The atrocity in Tucson on Saturday was a horrifying act of political nihilism. As everyone knows, six innocent people were murdered, and thirteen more very seriously injured, including Rep. Giffords, who was the main target of the assassin. Obviously, the killer was deranged, but the same could probably be said about Leon Czolgosz, the anarchist assassin of William McKinley. That doesn’t make their destructive goals any less political. Nihilism is a charge that a lot of people have thrown around in the last few years, and it has usually been wrong. There are so few actual nihilists that it is usually a mistake to label someone this way, but it seems appropriate in this case. Nihilism is usually the wrong word to use because nihilism is ‘far removed from politics as we normally understand it,’ to use Brooks’ phrase describing Loughner’s thinking, but if anything describes Loughner’s ideas that would seem to be it.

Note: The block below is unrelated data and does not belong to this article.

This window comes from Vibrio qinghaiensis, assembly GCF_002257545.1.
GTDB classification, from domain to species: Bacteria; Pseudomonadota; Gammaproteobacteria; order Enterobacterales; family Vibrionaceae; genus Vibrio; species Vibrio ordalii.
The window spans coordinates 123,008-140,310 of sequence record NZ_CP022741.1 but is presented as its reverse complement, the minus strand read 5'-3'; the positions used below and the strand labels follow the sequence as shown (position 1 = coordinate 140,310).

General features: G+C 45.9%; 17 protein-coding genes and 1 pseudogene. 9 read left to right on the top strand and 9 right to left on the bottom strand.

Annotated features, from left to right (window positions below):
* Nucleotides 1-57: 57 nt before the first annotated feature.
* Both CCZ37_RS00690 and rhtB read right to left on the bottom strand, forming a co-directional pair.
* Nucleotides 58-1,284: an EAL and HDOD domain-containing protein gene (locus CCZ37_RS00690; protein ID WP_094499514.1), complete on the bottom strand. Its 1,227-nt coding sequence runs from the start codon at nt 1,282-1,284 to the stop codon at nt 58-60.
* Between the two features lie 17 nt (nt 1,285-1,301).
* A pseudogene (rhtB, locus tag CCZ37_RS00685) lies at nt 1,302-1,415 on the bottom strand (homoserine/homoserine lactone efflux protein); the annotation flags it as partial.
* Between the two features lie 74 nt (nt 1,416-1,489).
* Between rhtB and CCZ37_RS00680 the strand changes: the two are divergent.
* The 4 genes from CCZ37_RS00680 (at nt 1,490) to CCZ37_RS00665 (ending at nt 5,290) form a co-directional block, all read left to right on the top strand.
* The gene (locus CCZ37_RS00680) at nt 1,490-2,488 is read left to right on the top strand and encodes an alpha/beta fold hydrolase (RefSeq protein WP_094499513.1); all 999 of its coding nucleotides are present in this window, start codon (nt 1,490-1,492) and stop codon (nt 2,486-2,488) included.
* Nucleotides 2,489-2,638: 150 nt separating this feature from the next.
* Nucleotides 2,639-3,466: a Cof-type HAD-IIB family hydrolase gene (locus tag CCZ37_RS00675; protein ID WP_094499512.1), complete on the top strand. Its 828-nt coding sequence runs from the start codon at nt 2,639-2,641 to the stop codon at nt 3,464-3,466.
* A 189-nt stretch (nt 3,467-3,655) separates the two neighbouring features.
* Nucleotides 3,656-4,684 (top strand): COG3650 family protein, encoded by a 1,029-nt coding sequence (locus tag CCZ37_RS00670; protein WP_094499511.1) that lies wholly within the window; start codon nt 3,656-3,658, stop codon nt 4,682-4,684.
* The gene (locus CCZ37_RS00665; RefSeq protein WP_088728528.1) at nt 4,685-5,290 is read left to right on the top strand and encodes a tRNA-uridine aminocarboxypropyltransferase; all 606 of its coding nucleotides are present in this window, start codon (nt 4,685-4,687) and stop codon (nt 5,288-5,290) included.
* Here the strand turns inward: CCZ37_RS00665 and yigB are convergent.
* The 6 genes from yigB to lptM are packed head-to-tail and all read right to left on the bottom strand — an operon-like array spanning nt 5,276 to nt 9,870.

Aside from repugnant opportunism, the main reason why some liberals have tried connecting this atrocity with conventional Republicans and Palin’s demagoguery is that the assassin’s actual politics are so strange and unfamiliar. As horrible and genuinely senseless as it was, the massacre might make some sense if it could be linked to familiar political disputes and woven into ready-made narratives. It might lend the suffering and deaths of all these people some special meaning if they could be seen as political martyrs who were attacked by identifiable extremists from the other ‘side’ because of their convictions, but that wasn’t the case. What is disturbing about Loughner’s attack is that it most likely could have been directed against any public official who happened to draw his ire. No one really knows what to do with someone who takes the view of Bazarov when he says, ‘Aristocratism, liberalism, progress, principles….Just think, how many foreign…and useless words!’ For that reason, many people tend to turn to convenient scapegoats and default villains